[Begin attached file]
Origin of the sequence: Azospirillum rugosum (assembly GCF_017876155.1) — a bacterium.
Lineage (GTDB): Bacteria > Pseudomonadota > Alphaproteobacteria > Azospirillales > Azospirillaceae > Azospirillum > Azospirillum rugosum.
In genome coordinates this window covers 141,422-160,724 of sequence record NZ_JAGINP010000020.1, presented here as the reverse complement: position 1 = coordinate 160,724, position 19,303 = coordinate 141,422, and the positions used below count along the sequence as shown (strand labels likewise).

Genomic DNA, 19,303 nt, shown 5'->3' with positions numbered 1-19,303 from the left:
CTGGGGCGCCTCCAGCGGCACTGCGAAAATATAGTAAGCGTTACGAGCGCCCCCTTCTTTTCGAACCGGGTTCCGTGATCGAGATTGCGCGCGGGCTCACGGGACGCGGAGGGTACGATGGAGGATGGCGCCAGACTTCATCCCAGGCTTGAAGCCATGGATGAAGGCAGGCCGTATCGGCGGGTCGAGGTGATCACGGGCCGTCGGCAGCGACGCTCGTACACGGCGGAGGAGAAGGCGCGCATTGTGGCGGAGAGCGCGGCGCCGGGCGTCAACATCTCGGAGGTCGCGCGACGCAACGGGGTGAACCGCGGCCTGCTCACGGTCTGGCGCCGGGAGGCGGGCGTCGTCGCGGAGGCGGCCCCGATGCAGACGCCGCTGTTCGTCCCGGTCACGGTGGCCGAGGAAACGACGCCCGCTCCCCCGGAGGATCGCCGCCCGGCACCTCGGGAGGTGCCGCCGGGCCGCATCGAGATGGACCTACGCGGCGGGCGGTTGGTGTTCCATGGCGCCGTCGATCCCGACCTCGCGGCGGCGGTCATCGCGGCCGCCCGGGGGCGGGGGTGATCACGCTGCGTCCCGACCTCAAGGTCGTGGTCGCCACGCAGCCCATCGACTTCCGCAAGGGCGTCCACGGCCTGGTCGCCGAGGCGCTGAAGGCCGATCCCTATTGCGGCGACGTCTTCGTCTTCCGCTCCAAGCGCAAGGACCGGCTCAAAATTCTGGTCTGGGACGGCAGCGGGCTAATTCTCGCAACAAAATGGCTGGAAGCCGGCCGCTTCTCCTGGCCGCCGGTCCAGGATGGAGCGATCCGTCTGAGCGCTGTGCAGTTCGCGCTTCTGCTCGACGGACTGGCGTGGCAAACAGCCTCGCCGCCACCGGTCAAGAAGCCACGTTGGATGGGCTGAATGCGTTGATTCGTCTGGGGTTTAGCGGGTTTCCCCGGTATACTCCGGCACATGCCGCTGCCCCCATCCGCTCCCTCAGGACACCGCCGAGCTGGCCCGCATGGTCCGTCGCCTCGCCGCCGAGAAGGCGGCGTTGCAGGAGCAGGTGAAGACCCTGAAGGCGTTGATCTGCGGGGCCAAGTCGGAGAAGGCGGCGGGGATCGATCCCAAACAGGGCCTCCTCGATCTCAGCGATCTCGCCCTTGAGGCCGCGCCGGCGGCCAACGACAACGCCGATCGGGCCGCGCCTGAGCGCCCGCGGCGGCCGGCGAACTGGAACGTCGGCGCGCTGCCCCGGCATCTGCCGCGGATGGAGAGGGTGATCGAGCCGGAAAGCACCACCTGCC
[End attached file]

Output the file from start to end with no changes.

Origin of the sequence: Azospirillum rugosum (assembly GCF_017876155.1) — a bacterium.
Lineage (GTDB): Bacteria > Pseudomonadota > Alphaproteobacteria > Azospirillales > Azospirillaceae > Azospirillum > Azospirillum rugosum.
In genome coordinates this window covers 141,422-160,724 of sequence record NZ_JAGINP010000020.1, presented here as the reverse complement: position 1 = coordinate 160,724, position 19,303 = coordinate 141,422, and the positions used below count along the sequence as shown (strand labels likewise).

Genomic DNA, 19,303 nt, shown 5'->3' with positions numbered 1-19,303 from the left:
CTGGGGCGCCTCCAGCGGCACTGCGAAAATATAGTAAGCGTTACGAGCGCCCCCTTCTTTTCGAACCGGGTTCCGTGATCGAGATTGCGCGCGGGCTCACGGGACGCGGAGGGTACGATGGAGGATGGCGCCAGACTTCATCCCAGGCTTGAAGCCATGGATGAAGGCAGGCCGTATCGGCGGGTCGAGGTGATCACGGGCCGTCGGCAGCGACGCTCGTACACGGCGGAGGAGAAGGCGCGCATTGTGGCGGAGAGCGCGGCGCCGGGCGTCAACATCTCGGAGGTCGCGCGACGCAACGGGGTGAACCGCGGCCTGCTCACGGTCTGGCGCCGGGAGGCGGGCGTCGTCGCGGAGGCGGCCCCGATGCAGACGCCGCTGTTCGTCCCGGTCACGGTGGCCGAGGAAACGACGCCCGCTCCCCCGGAGGATCGCCGCCCGGCACCTCGGGAGGTGCCGCCGGGCCGCATCGAGATGGACCTACGCGGCGGGCGGTTGGTGTTCCATGGCGCCGTCGATCCCGACCTCGCGGCGGCGGTCATCGCGGCCGCCCGGGGGCGGGGGTGATCACGCTGCGTCCCGACCTCAAGGTCGTGGTCGCCACGCAGCCCATCGACTTCCGCAAGGGCGTCCACGGCCTGGTCGCCGAGGCGCTGAAGGCCGATCCCTATTGCGGCGACGTCTTCGTCTTCCGCTCCAAGCGCAAGGACCGGCTCAAAATTCTGGTCTGGGACGGCAGCGGGCTAATTCTCGCAACAAAATGGCTGGAAGCCGGCCGCTTCTCCTGGCCGCCGGTCCAGGATGGAGCGATCCGTCTGAGCGCTGTGCAGTTCGCGCTTCTGCTCGACGGACTGGCGTGGCAAACAGCCTCGCCGCCACCGGTCAAGAAGCCACGTTGGATGGGCTGAATGCGTTGATTCGTCTGGGGTTTAGCGGGTTTCCCCGGTATACTCCGGCACATGCCGCTGCCCCCATCCGCTCCCTCAGGACACCGCCGAGCTGGCCCGCATGGTCCGTCGCCTCGCCGCCGAGAAGGCGGCGTTGCAGGAGCAGGTGAAGACCCTGAAGGCGTTGATCTGCGGGGCCAAGTCGGAGAAGGCGGCGGGGATCGATCCCAAACAGGGCCTCCTCGATCTCAGCGATCTCGCCCTTGAGGCCGCGCCGGCGGCCAACGACAACGCCGATCGGGCCGCGCCTGAGCGCCCGCGGCGGCCGGCGAACTGGAACGTCGGCGCGCTGCCCCGGCATCTGCCGCGGATGGAGAGGGTGATCGAGCCGGAAAGCACCACCTGCC